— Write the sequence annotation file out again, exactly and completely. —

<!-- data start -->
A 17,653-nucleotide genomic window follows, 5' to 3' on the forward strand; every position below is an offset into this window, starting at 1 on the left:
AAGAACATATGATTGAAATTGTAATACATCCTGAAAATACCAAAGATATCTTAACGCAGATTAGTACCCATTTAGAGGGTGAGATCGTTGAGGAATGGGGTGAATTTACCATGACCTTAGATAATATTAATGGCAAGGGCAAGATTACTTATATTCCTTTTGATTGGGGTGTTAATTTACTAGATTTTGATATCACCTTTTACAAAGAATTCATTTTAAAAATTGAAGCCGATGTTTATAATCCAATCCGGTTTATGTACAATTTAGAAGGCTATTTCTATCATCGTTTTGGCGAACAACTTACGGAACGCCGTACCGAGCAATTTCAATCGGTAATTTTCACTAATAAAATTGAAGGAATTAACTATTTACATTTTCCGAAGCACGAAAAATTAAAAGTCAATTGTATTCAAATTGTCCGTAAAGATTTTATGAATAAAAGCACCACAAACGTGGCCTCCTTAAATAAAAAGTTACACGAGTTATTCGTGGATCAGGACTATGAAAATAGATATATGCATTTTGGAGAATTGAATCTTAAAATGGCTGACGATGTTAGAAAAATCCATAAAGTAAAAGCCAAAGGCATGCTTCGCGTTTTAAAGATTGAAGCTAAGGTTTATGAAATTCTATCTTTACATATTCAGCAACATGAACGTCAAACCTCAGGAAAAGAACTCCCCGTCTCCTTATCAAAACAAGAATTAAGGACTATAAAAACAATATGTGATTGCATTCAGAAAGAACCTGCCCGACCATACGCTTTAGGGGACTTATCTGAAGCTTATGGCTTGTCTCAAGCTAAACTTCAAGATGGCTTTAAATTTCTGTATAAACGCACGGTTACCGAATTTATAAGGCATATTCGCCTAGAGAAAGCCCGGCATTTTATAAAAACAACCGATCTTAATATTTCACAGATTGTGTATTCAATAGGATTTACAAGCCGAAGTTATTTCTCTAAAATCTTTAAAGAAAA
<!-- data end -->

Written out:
A 17,653-nucleotide genomic window follows, 5' to 3' on the forward strand; every position below is an offset into this window, starting at 1 on the left:
AAGAACATATGATTGAAATTGTAATACATCCTGAAAATACCAAAGATATCTTAACGCAGATTAGTACCCATTTAGAGGGTGAGATCGTTGAGGAATGGGGTGAATTTACCATGACCTTAGATAATATTAATGGCAAGGGCAAGATTACTTATATTCCTTTTGATTGGGGTGTTAATTTACTAGATTTTGATATCACCTTTTACAAAGAATTCATTTTAAAAATTGAAGCCGATGTTTATAATCCAATCCGGTTTATGTACAATTTAGAAGGCTATTTCTATCATCGTTTTGGCGAACAACTTACGGAACGCCGTACCGAGCAATTTCAATCGGTAATTTTCACTAATAAAATTGAAGGAATTAACTATTTACATTTTCCGAAGCACGAAAAATTAAAAGTCAATTGTATTCAAATTGTCCGTAAAGATTTTATGAATAAAAGCACCACAAACGTGGCCTCCTTAAATAAAAAGTTACACGAGTTATTCGTGGATCAGGACTATGAAAATAGATATATGCATTTTGGAGAATTGAATCTTAAAATGGCTGACGATGTTAGAAAAATCCATAAAGTAAAAGCCAAAGGCATGCTTCGCGTTTTAAAGATTGAAGCTAAGGTTTATGAAATTCTATCTTTACATATTCAGCAACATGAACGTCAAACCTCAGGAAAAGAACTCCCCGTCTCCTTATCAAAACAAGAATTAAGGACTATAAAAACAATATGTGATTGCATTCAGAAAGAACCTGCCCGACCATACGCTTTAGGGGACTTATCTGAAGCTTATGGCTTGTCTCAAGCTAAACTTCAAGATGGCTTTAAATTTCTGTATAAACGCACGGTTACCGAATTTATAAGGCATATTCGCCTAGAGAAAGCCCGGCATTTTATAAAAACAACCGATCTTAATATTTCACAGATTGTGTATTCAATAGGATTTACAAGCCGAAGTTATTTCTCTAAAATCTTTAAAGAAAA